SOUTH CHICAGO — City planners plan to bring a mixed-use development with community space to vacant properties at 89th Street and Commercial Avenue by 2023 as part of the city’s INVEST South/West initiative.
The site at 8840–54 S. Commercial Ave. hosts one building pending demolition, two vacant properties and two privately owned buildings.
A structure would replace the demolished building and vacant land, and the privately owned buildings would be renovated, city planners said at a Wednesday community meeting.
The city’s recommendations for the development include:
- About 35 housing units in the new structure and 12 housing units in the renovated buildings.
- Three “live-work” units for artists or other entrepreneurs.
- About 3,500 square feet of ground-floor retail space and 1,500 square feet for a community center in the new construction.
The KLEO Art Residences at 5504 S. Michigan Ave. in Washington Park — a development of “similar scale” with ground-floor retail and art studios — reflects what planners have in mind for the South Chicago project, said Nicholas Pryor, a designer with architectural consulting firm Gensler.
A request for proposals will be issued Nov. 30, and proposals are due in March. After that, community members will have the chance to review the submissions, which will be tweaked to address community concerns, city planner Erika Sellke said.
Construction and the building’s opening to the public are planned for 2022 or 2023.
The site was chosen in part because neighbors favored it in a recent survey regarding INVEST South/West projects in South Chicago, said Jasmine Gunn, a planner for the city’s Far South Side.
The project would complement “well-established, active businesses,” including Cocula Restaurant and the La Fruteria Afro-Caribbean market, Gunn said. This activity makes the site “more attractive to developers” than other proposed sites along Commercial Avenue and 91st Street, which neighbored more vacant properties.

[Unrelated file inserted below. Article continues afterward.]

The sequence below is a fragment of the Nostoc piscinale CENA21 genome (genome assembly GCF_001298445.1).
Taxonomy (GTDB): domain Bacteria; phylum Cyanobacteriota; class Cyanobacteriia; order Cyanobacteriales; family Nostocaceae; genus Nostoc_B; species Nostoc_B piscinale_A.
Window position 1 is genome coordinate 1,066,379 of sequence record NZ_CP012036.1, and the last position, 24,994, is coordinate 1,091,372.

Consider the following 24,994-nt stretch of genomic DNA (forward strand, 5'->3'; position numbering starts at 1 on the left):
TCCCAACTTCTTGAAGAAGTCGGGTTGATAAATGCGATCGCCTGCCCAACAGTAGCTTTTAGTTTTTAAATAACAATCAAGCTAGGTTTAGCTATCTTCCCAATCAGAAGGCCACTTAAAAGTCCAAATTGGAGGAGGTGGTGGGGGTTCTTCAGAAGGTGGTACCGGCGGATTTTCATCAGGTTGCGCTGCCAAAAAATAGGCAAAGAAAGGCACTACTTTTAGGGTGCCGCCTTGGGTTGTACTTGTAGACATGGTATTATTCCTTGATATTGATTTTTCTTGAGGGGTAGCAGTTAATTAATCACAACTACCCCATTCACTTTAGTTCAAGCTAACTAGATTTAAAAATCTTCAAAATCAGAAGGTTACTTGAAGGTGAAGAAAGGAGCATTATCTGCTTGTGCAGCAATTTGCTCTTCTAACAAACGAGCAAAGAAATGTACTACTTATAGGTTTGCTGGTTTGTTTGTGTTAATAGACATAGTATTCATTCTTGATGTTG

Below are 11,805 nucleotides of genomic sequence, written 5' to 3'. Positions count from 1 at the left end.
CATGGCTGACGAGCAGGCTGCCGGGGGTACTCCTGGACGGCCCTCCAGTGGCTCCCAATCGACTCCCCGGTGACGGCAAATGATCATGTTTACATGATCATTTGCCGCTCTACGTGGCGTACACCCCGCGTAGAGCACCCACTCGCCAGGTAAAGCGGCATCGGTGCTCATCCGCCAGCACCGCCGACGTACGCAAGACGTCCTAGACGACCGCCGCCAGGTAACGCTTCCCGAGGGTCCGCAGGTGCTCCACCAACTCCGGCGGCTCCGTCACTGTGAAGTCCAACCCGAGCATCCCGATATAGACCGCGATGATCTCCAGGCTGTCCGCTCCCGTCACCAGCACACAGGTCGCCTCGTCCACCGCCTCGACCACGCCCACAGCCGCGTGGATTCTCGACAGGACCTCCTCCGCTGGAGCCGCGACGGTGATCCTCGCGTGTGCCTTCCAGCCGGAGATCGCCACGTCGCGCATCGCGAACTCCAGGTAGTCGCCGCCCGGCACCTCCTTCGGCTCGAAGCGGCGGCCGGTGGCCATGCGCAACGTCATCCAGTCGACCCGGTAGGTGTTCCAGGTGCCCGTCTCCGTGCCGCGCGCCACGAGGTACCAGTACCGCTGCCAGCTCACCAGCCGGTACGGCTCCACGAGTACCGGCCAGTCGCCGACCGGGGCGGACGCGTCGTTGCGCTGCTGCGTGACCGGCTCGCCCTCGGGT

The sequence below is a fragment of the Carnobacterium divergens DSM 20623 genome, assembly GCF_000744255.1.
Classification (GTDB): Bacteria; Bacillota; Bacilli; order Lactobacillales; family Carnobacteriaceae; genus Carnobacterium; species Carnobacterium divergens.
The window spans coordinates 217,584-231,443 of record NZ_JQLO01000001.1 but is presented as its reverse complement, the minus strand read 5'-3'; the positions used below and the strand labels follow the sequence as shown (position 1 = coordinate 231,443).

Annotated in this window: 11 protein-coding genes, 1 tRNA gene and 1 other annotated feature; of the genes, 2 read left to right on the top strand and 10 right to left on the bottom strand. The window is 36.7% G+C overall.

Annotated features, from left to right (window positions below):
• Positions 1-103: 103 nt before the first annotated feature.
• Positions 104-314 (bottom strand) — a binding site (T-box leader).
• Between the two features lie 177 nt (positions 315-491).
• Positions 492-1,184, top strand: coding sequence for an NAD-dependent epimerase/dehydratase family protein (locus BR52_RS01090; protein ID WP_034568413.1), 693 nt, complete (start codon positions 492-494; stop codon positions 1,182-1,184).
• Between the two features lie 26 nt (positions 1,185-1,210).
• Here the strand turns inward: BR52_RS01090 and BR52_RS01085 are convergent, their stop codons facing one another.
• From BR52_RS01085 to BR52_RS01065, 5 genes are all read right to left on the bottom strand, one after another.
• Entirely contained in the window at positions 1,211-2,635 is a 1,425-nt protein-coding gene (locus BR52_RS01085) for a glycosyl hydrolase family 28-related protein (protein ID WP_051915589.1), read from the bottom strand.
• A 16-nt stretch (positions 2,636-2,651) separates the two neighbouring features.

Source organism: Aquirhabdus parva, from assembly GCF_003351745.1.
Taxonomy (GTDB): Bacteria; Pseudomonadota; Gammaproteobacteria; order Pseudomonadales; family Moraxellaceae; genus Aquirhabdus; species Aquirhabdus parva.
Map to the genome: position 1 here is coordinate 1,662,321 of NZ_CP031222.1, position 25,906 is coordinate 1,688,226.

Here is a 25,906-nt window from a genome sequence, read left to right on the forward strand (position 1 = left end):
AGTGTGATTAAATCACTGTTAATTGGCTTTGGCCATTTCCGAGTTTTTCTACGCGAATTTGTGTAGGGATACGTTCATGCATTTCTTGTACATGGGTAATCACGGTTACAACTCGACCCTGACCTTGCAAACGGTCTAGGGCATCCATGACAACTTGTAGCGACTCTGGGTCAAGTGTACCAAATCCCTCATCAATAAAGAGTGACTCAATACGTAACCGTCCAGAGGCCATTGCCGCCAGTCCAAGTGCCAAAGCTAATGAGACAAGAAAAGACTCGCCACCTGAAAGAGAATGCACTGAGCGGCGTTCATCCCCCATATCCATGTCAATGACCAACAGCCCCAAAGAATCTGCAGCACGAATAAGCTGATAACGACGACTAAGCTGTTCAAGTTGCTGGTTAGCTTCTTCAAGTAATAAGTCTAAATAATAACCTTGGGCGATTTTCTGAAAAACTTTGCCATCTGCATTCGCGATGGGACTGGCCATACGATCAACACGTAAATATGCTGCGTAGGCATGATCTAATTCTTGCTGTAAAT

Private property owners along 8840–8854 S. Commercial Ave. are “on board with the process,” which wasn’t the case for some other proposed sites, Gunn said.
The development must offer community programs, complement the neighborhood’s existing aesthetics and encourage further development along the Commercial Avenue corridor, residents said Wednesday evening.
Input at the meeting largely echoed the results of a month-long survey, in which respondents said community programs, pedestrian safety and mixed-income housing along the corridor should be priorities.
Neighbors were concerned about the scope of the community outreach effort and questioned how much the city engaged Spanish speakers in the neighborhood, where one in five residents is Latino.
Sixty-three people responded to the month-long survey, and about 50 people attended Wednesday’s virtual meeting.
City officials shared the survey link “widely” and Special Service Area #5 did a “great job” reaching out to existing Commercial Avenue businesses for input, Ald. Susan Sadlowski Garza (10th) said.
In other developments along the Commercial Avenue corridor, the Chicago Department of Transportation is “in the process” of securing $15 million in federal and state funding for streetscape improvements, Sellke said.
Commercial Avenue would be redesigned “to make it more pedestrian-friendly and perhaps bike-friendly,” Sellke said. There will be “a full public process” to gauge residents’ input on the improvements.
The funding would allow the improvements to be completed without tax-increment financing funds, she said.
The city has received $500,000 in grant funding to construct a Calumet River Garden with a natural play space and stormwater retention area at 92nd Street and Buffalo Avenue, Sellke said. The city is partnering on the project with NeighborSpace, which received a $300,000 grant to start the design process.
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